THE BRAINS BE­HIND THE GE­NIUS

Australian Mountain Bike - - The Hub - WORDS: MIKE BLEWITT IM­AGES: MIKE BLEWITT, KENO DERLEYN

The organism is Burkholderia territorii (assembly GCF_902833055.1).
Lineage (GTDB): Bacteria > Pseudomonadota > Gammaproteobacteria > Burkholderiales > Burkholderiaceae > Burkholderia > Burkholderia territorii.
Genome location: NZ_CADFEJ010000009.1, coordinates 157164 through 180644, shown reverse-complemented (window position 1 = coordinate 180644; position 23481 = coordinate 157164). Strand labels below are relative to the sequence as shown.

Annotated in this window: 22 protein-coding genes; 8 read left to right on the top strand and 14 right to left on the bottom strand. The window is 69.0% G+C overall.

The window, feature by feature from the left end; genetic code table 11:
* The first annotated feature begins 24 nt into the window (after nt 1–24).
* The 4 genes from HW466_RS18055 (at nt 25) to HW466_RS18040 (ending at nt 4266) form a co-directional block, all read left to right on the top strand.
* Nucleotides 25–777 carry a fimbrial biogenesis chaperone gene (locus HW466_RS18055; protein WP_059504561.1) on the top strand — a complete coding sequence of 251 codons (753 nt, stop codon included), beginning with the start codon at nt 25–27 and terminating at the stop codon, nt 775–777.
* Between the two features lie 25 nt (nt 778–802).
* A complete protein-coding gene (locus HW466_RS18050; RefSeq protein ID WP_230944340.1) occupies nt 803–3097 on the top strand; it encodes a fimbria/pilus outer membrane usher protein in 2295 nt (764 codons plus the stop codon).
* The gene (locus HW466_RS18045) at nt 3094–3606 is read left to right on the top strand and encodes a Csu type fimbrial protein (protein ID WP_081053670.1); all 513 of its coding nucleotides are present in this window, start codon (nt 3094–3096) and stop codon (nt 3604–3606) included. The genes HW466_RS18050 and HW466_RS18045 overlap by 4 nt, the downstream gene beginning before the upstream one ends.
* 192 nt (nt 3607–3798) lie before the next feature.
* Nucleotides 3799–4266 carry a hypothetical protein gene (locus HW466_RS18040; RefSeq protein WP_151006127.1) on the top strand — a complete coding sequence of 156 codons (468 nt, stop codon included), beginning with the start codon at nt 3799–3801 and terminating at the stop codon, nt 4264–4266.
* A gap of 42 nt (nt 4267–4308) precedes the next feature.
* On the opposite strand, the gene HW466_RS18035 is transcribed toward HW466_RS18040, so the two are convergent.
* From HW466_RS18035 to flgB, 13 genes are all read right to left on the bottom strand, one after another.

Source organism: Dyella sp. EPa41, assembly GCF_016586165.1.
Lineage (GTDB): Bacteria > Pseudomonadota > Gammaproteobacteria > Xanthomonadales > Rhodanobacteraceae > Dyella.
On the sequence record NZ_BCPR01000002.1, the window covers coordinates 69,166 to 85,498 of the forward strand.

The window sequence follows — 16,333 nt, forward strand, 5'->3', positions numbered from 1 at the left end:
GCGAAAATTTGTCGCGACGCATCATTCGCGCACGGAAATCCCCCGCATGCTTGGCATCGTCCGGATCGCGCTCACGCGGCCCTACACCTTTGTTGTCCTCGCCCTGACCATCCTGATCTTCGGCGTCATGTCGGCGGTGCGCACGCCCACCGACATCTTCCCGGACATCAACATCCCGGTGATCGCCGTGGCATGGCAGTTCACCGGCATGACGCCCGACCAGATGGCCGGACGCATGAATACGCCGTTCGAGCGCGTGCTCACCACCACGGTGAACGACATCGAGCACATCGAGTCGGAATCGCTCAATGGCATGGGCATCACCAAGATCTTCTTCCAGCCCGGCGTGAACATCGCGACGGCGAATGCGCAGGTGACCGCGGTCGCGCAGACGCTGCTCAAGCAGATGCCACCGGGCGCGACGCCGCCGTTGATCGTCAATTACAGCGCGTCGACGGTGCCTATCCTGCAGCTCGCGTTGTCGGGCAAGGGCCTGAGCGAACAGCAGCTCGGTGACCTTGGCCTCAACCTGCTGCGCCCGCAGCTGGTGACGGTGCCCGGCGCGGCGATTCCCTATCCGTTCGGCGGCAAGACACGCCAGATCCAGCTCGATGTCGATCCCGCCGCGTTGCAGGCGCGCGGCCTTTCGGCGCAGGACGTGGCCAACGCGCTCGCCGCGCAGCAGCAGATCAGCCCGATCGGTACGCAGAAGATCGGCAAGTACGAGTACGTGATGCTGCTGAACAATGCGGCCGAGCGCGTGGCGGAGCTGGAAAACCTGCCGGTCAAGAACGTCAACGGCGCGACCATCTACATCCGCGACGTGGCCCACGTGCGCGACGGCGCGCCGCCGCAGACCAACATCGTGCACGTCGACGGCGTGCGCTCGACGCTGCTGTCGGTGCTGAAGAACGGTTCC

Scott's Ge­nius has been an in­te­gral part of their moun­tain bike range since the early 2000s. 15 years ago Thomas Frischknecht even won the 2003 Cross­Coun­try Marathon (XCM) World Cham­pi­onships on a Ge­nius MC, the 130mm vari­ant of the bike! The Scott Ge­nius has evolved via a num­ber of it­er­a­tions, and in 2017 Scott un­veiled a long-travel trail bike boast­ing the ge­om­e­try num­bers of an en­duro bike, with the weight of a light trail bike, and even the climb­ing prow­ess of some XC bikes. With one bike that could take either 27.5” or 29” wheels with the flip of a chip, had Scott truly re­leased a moun­tain bike, for moun­tain bik­ers? We tested a Ge­nius 920 in our Alpine Is­sue, and found it truly did per­form across a wide va­ri­ety of ter­rain – but to find out more we trav­elled to Friebourg to visit Scott and meet with the brains be­hind the Ge­nius. “The Spark re­ally re-de­fined the next gen­er­a­tion of moun­tain bikes, as we cy­cle through the range each time,” states Joe Hig­gins, Chief of MTB En­gi­neer­ing at Scott Sports as I ask about the lat­est Ge­nius. “We went quite far with new ideas on the Spark. We didn't go so far as to redesign the steerer tube or the crown. There's a cer­tain limit as to how far you can go with an in­te­grated sys­tem de­sign when you have to work with off the shelf com­po­nents.” The Spark was de­signed with an Olympic medal in mind. And it won two. And two World Cham­pi­onships ti­tles, and then Nino Schurter went and won all the World Cups, World Cham­pi­onships and the Cape Epic in 2017. The bike met the brief! But what of the longer travel Ge­nius, a bike that has been known to be ready to tackle long climbs and charge de­scents? “It's one of the best projects I've worked on, it's the bike I use the most,” says en­gi­neer Ti­mothy Stevens. “It's like a moun­tain biker's moun­tain bike. It's a trail bike that can do every­thing. You do see the in­flu­ence of what we ride around here, it's a bike you can take out for a big ride all day and still have a lot of ca­pa­bil­ity for big de­scents. We do 2000 or even 2500m of de­scend­ing in one go here, and you need to be com­fort­able, and you need to save en­ergy on the climbs.” The new Ge­nius sports 150mm of travel, but with frame weights of barely 2200g with shock and hard­ware, they are se­ri­ously light, too. “It makes your rid­ing days much bet­ter to not be haul­ing around a heavy bike and not be strug­gling go­ing up or down, or hav­ing too lit­tle travel and tir­ing out. You can go for big dou­ble-day week­ends, and it's per­fect for this.” It's not just low weight that stands out with the new Ge­nius. It can take either a 29” or 27 plus wheel, with­out the need for head set spac­ers or a new fork. But the TwinLoc sys­tem where you can ad­just the travel and damp­ing char­ac­ter­is­tics – and there­fore the ge­om­e­try – with one lever re­ally sets this trail bike apart. But on pa­per, the ge­om­e­try re­ally stands out. With a slack head an­gle of 65 de­grees (65.6 with 27.5” wheels) and a long reach, the Scott Ge­nius pushes modern ge­om­e­try for a ma­jor brand. “I do a lot of rid­ing, from cross­coun­try on our lunch ride to big tours in the Alps. But also I do down­hill,” says Stevens. “The Ge­nius was al­ways the bike I rode the most. I re­ally liked the Ge­nius, it was su­per ca­pa­ble. I re­ally had a vi­sion in my head of the di­rec­tion I wanted it to go, in terms of the ge­om­e­try. I tested a lot of bikes, and we can mod­ify our own bikes with an­gle sets or more com­pli­cated mod­i­fi­ca­tions. I tested some very, very long bikes on the mar­ket, and I tested those a lot. In some sit­u­a­tions they are re­ally good. But if you want an all-round bike, you need to be a re­ally good rider rid­ing at 110% to make it work. And

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